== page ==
I have mentioned my particularly lousy March 2014 HERE and especially HERE. About St. Patrick’s Day, give or take 24 hours, sister Leslie called and asked how I was, and I told her.
Unfortunately, I was more than a tad short of patience. When she started giving me advice, which I found to be well-meaning but frankly unhelpful, I petitioned to get off the phone. When she insisted I stay on the phone… well, I don’t really remember much after that, because I had departed the conversation emotionally at that point.
What WAS evident, even in my stressful state, was that she was feeling hurt, when all she wanted to do was help. I feel bad about that. And we haven’t talked since then, although we’ve had brief Facebook encounters.
It is, however, her birthday, and I always try to call her on that day. So I need to practice that apology speech…
How DO we give someone a second chance after an apology?
An interesting article in the Wall Street Journal recently: I’m Very, Very, Very Sorry … Really? We Apologize More to Strangers Than Family, and Why Women Ask for Forgiveness More by ELIZABETH BERNSTEIN. Fascinating stuff. Also intriguing is this graphic indicating the hierarchy of apologies, from most to least effective.
There was a sidebar called “Saying ‘I’m Sorry'” which declares, “A ‘comprehensive’ apology is more likely to win forgiveness, researchers say. There are eight elements,” according to the University of Waterloo:
Acceptance of responsibility
Admission of wrongdoing
Acknowledgment of harm
Promise to behave better
Request for forgiveness
Offer of repair
Probably the apology I hate the most is the one that goes, “I’m sorry if you’re feeling bad,” (or whatever) as though it is MY fault that THEIR inappropriate behavior bothered me. In general, a bad apology – usually followed by the sentence, “Let’s move on” – is about as bad as no apology at all.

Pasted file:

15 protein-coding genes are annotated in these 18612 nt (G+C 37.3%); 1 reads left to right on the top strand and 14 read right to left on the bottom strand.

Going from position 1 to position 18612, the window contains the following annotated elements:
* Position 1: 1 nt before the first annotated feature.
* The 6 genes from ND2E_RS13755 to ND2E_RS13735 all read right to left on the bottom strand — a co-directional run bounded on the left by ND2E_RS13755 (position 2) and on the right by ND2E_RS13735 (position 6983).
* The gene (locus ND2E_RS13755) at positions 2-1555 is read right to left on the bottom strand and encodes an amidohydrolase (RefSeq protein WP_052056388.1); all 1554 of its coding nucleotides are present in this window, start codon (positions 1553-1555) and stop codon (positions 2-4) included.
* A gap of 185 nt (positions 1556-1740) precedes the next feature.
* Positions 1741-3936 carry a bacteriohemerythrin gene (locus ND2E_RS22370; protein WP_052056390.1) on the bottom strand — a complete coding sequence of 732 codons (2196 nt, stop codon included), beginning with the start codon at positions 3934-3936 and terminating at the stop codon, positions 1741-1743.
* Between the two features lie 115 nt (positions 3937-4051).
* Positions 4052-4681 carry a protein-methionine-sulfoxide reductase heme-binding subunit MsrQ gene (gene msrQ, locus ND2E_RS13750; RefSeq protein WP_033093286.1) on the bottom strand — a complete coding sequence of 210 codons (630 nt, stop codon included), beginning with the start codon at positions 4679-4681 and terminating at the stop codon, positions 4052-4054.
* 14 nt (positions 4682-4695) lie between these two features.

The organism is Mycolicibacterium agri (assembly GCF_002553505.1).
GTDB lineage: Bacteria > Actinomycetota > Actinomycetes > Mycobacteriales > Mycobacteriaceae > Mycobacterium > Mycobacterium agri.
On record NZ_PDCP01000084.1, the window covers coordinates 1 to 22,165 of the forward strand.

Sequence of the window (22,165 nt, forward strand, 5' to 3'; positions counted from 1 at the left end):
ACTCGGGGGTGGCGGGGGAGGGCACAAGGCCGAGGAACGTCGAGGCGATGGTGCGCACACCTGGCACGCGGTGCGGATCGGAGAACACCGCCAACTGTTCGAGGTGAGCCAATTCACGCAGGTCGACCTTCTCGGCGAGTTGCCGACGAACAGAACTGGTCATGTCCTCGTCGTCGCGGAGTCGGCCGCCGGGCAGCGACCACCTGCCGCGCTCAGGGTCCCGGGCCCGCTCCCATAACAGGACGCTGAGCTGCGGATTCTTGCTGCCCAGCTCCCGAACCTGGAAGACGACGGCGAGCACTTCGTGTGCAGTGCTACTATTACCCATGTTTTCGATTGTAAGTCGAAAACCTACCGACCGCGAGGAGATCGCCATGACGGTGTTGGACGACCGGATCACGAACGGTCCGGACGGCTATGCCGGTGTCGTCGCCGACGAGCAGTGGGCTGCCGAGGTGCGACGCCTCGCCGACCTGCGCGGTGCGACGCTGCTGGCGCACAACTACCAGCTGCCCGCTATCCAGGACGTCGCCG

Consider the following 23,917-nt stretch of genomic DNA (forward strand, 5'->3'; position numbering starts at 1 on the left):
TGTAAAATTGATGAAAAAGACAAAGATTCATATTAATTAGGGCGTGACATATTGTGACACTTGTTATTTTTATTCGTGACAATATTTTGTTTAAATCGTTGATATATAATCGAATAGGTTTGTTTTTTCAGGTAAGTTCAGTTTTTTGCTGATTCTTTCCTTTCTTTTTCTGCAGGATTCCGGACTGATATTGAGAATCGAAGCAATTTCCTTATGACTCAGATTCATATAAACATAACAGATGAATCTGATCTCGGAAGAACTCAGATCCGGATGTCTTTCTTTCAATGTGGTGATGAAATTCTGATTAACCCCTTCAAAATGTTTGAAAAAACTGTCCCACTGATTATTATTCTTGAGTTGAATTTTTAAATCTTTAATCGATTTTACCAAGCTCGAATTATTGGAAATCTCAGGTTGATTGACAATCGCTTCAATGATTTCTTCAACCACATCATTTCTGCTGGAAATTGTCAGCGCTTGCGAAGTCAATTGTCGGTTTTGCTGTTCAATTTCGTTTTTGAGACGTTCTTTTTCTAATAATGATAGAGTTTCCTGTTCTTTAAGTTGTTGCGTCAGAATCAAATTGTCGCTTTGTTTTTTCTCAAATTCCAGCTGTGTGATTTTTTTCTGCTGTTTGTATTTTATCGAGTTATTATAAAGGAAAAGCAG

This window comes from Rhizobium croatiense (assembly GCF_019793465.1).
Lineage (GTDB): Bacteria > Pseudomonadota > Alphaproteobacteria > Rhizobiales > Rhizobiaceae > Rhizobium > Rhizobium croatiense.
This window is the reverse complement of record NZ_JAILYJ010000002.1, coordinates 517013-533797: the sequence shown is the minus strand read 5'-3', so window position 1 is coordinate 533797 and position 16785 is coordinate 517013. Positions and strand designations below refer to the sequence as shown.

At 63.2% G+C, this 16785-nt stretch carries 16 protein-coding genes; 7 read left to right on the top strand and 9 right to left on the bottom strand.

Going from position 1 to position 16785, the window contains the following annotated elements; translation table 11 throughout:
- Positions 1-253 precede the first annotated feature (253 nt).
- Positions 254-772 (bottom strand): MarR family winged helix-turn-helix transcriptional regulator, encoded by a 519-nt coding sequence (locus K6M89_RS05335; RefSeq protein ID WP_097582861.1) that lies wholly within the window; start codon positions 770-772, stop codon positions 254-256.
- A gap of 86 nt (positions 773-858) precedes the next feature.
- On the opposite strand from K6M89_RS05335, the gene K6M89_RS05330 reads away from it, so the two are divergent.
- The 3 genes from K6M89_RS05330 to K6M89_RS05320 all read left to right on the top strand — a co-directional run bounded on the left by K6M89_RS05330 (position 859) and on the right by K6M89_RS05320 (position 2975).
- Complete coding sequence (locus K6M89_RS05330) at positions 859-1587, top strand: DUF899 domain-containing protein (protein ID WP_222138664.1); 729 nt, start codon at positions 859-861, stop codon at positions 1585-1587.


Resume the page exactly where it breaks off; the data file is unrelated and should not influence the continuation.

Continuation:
So how DO we give someone a second chance after an apology? I think about this, a lot.
Eliot Spitzer was governor of New York State. As state Attorney General and as governor, he slept with expensive call girls; he was designated as “Client 9.” He had to resign as governor, not because he cheated on his wife, but because the “sheriff of Wall Street” was a hypocrite, prosecuting the very laws he was breaking. They’ve even made a movie called “Client 9”: The Eliot Spitzer case: How we were bamboozled. “An intriguing new movie dissects the thicket of money, lies, and rumors around the governor’s downfall.” Now he has a TV news show with Kathleen Parker. Should he be given a second chance? I say: Yes. He apologized and lost his office. And from sources I trust, he is good at what he does.
Michael Vick was the very talented quarterback of the Atlanta Falcons in the National Football League. “In April 2007, Vick was implicated in an illegal interstate dogfighting ring that had operated over five years [some of it on property he owned]. In August 2007, he pleaded guilty to federal felony charges and served 21 months in prison, followed by two months in home confinement.” He has subsequently: filed for bankruptcy, and has been picked up as the Philadelphia Eagles’ backup quarterback, playing as the starter (when healthy) after the Eagles traded former starter, Donovan McNabb, to Washington. Should he be given a second chance? I say: Yes. He has also been mandated to be involved in making others aware of the wrongness of animal cruelty.
I’m sure there are other examples, such as actor Mel Gibson, who got booted from the movie The Hangover 2 because of several incidents, some involving him seeming to threaten the mother of his youngest child, that you can discuss. From a purely business decision, they might have thought Gibson would have been box office poison.
What do YOU think, about these and any other examples you can think of?